– David S
    Commented Dec 3, 2021 at 16:55
  • The articles mention concerns that an NYSE-approved auditor would have to audit company reports; such an auditor would have a wide access to company financial records and other information far beyond what is in the public domain. It can only be speculation what specific information DiDi and the Chinese government were worried about: it could include a wide range of things from salaries, payments, staff, and business interests to details of individual rides.
    – Stuart F
    Commented Dec 3, 2021 at 17:06
  • 1
    I think this is a good example of the concerns as it shows information being gathered from a fitness app. bbc.com/news/technology-42853072
    – Joe W
    Commented Jan 10, 2022 at 21:01

2 Answers 2


Stuart F is right about the actual US legislation regarding the documents that should be available.

Bit of history on the topic; The specific articles were part of well known 2002 Sarbane Oxley Act and "given the mission of regulating the auditing methods and standards for companies whose shares trade publicly on American stock exchanges, including foreign companies listed here.".

Before Sarbane-Oxley those year-end financial statements generated by firms were not audited externally (isn't the US great!). The Act made it mandatory not to share the documents, but to hire external firms to audit, and accept some level of legal liability. (also from here). However some loopholes (lack of enforcement mechanism mostly) allowed companies (Chinese for the most part it seems) not to report this information, which is what the 2020 Holding Foreign Company accountable Act which forced companies owned by foreign government to make such audits, lest they would be delisted.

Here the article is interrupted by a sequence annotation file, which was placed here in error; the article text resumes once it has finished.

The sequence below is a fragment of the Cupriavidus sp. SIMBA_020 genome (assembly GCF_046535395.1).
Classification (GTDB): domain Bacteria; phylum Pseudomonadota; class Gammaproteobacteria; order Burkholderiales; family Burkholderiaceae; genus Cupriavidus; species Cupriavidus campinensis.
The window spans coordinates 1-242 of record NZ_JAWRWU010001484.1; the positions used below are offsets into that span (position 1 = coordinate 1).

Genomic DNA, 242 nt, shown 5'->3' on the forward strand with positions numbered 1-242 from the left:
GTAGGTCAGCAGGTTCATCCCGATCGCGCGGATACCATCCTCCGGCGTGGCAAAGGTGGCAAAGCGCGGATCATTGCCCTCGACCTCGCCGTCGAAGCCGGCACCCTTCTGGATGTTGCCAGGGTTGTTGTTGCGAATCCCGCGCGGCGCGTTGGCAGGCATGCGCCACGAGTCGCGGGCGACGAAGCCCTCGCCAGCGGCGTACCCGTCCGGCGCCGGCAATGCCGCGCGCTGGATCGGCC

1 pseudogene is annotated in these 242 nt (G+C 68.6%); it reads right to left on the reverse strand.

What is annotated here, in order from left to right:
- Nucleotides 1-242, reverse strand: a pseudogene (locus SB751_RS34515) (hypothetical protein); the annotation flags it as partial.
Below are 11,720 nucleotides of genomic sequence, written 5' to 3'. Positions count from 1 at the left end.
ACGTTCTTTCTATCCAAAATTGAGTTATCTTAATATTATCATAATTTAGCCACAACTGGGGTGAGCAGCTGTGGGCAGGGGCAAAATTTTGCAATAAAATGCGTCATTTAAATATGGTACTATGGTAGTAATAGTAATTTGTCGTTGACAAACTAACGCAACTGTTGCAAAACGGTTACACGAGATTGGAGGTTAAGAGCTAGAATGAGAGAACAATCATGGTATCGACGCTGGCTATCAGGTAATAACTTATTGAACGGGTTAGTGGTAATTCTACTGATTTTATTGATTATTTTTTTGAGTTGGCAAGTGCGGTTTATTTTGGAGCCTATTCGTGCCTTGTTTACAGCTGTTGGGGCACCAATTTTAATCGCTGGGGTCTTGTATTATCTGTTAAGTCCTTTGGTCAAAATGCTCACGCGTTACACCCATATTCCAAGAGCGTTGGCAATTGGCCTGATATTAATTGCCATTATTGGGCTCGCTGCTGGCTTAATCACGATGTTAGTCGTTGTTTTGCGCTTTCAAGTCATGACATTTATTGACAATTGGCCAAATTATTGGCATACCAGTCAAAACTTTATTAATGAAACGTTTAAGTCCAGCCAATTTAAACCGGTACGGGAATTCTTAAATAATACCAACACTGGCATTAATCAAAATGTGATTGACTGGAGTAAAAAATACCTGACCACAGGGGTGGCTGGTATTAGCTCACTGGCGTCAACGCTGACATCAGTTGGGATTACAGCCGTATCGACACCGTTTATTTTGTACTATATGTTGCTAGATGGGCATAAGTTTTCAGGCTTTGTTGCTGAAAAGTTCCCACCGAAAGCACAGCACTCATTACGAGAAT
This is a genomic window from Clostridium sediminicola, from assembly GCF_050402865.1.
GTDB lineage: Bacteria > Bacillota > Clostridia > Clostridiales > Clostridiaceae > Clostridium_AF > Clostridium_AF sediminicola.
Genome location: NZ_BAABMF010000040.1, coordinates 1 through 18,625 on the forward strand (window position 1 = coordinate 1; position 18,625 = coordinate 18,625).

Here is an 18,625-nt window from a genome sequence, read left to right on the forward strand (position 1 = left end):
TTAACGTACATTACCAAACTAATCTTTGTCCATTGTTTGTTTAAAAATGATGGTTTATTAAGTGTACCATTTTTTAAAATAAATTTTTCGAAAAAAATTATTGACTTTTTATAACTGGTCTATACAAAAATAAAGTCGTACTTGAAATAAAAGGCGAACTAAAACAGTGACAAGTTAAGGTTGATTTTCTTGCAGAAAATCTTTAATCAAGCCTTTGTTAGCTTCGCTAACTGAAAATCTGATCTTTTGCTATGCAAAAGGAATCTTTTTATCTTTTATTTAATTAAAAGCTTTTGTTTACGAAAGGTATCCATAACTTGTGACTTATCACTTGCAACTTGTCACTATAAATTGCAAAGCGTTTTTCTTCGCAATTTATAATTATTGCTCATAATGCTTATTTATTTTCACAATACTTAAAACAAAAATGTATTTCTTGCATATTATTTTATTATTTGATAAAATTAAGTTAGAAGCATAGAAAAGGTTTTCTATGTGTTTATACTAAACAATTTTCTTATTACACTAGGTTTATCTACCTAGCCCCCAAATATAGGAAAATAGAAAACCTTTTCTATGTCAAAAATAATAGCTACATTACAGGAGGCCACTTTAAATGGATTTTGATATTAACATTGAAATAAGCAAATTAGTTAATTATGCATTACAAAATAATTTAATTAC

Now on the speculative side: I am not sure that Didi in particular was the worry for the Chinese governement, besides being a national pride (and assuming the books aren't cooked). I believe the worry was not to set a precedent for other companies that are listed in the US, and even more so the one cross-listed in either Hong Kong or Shanghai. China Life Insurance Company Limited is one that would likely have very strongs Alibaba, China Petroleum & Chemical Corp ADRs, Weibo, etc. And here you can see how we fall in what could potentially be very sensitive and even strategic information for the CCP to share with the US regulators.